I read a good piece this morning from Cory Doctorow who has been blogging every day for what seems like the beginning of blog-time well, 20 years anyway. Here’s Cory’s post about what he does – full of amazing information about how he does it, and why.
One thing that caught my eye was his comment about pulling up posts from the past.
I go through my old posts every day. I know that much – most? of them – are not for the ages. But some of them are good. Some, I think, are great. They define who I am. They’re my outboard brain.Cory Doctorow
I thought I’d check in to see what I was doing 15 years ago on this day in blog land. Bringing back the past in this way had familiar resonances. Here is Cabaret Begins: meet and greet. I posted it on 3rd February 2008 as I was about it begin work on a new production.
And on reading through it, yes, this post (and the ones that followed in a series), is spot on in defining some of what I am as an actor.
There have been many meet and greets for new productions since then, and the rituals are the same. It’s the initial bonding, the sense of excitement at the work to come and the opportunity to create anew with a whole bunch of new artists, people who, inevitably, become as familiar as one’s friends during the crucible of a rehearsal and production period. It’s a precious time and one I treasure each time I’m privileged to create this way.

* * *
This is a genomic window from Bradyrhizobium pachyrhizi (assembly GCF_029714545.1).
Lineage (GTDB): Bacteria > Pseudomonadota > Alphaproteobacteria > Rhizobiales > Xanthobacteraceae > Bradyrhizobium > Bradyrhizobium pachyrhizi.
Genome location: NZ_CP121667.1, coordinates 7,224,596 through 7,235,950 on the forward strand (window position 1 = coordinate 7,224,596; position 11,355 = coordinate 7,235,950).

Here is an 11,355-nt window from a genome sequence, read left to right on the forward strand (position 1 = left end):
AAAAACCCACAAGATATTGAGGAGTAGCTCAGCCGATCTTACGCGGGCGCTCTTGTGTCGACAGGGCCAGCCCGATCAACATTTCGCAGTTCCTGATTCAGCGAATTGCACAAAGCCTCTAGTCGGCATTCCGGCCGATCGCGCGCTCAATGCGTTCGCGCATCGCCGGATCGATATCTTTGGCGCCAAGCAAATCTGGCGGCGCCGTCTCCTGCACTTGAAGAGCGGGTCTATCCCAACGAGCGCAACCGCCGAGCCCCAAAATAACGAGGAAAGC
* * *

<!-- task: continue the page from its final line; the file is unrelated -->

This time round I was an actor in a production of the wonderful musical CABARET from Kander and Ebb directed beautifully and memorably by Lewis Jones. For me, it was the best in-house production from Toowoomba’s Empire Theatre. But then, I probably would say that as my memories of the time are of being challenged and supported by a director who knew what he wanted and how to get it and how to work with people to realise his vision. That vision was superb and the realisation of it on stage was memorable for all who saw it. A belated thanks, Lewis!
So, yes, I think I might just trawl back through the past and see if I can find some great posts to share. Even if no one else reads them, they’re a great poke at the synapses of my outboard brain and bring back a particular moment that felt, at the time at least, worthy of writing down.
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